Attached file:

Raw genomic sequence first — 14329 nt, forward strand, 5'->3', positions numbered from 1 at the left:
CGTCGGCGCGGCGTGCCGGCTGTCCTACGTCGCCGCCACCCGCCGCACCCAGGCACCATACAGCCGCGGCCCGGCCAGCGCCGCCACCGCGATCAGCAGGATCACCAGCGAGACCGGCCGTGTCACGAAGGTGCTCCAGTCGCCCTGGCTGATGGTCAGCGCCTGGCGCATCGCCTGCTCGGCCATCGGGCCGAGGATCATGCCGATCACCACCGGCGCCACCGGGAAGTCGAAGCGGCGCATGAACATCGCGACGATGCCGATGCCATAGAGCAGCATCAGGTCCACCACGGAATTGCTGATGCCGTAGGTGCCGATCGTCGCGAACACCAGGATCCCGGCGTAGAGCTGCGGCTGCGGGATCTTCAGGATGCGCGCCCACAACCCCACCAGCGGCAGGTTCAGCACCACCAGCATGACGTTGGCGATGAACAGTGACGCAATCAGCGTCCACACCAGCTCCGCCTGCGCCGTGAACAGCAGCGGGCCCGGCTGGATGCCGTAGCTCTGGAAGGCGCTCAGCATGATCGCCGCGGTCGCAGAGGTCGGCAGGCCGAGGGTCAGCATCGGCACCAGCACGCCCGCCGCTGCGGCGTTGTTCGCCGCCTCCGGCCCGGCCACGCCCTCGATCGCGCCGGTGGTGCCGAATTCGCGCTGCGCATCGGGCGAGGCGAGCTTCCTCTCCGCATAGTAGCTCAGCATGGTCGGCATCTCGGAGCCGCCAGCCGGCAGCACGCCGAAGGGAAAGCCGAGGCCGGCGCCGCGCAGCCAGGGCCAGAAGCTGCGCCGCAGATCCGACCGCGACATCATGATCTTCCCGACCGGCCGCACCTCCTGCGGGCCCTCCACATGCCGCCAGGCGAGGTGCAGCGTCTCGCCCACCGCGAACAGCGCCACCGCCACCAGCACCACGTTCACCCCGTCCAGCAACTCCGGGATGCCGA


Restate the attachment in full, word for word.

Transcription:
Raw genomic sequence first — 14329 nt, forward strand, 5'->3', positions numbered from 1 at the left:
CGTCGGCGCGGCGTGCCGGCTGTCCTACGTCGCCGCCACCCGCCGCACCCAGGCACCATACAGCCGCGGCCCGGCCAGCGCCGCCACCGCGATCAGCAGGATCACCAGCGAGACCGGCCGTGTCACGAAGGTGCTCCAGTCGCCCTGGCTGATGGTCAGCGCCTGGCGCATCGCCTGCTCGGCCATCGGGCCGAGGATCATGCCGATCACCACCGGCGCCACCGGGAAGTCGAAGCGGCGCATGAACATCGCGACGATGCCGATGCCATAGAGCAGCATCAGGTCCACCACGGAATTGCTGATGCCGTAGGTGCCGATCGTCGCGAACACCAGGATCCCGGCGTAGAGCTGCGGCTGCGGGATCTTCAGGATGCGCGCCCACAACCCCACCAGCGGCAGGTTCAGCACCACCAGCATGACGTTGGCGATGAACAGTGACGCAATCAGCGTCCACACCAGCTCCGCCTGCGCCGTGAACAGCAGCGGGCCCGGCTGGATGCCGTAGCTCTGGAAGGCGCTCAGCATGATCGCCGCGGTCGCAGAGGTCGGCAGGCCGAGGGTCAGCATCGGCACCAGCACGCCCGCCGCTGCGGCGTTGTTCGCCGCCTCCGGCCCGGCCACGCCCTCGATCGCGCCGGTGGTGCCGAATTCGCGCTGCGCATCGGGCGAGGCGAGCTTCCTCTCCGCATAGTAGCTCAGCATGGTCGGCATCTCGGAGCCGCCAGCCGGCAGCACGCCGAAGGGAAAGCCGAGGCCGGCGCCGCGCAGCCAGGGCCAGAAGCTGCGCCGCAGATCCGACCGCGACATCATGATCTTCCCGACCGGCCGCACCTCCTGCGGGCCCTCCACATGCCGCCAGGCGAGGTGCAGCGTCTCGCCCACCGCGAACAGCGCCACCGCCACCAGCACCACGTTCACCCCGTCCAGCAACTCCGGGATGCCGA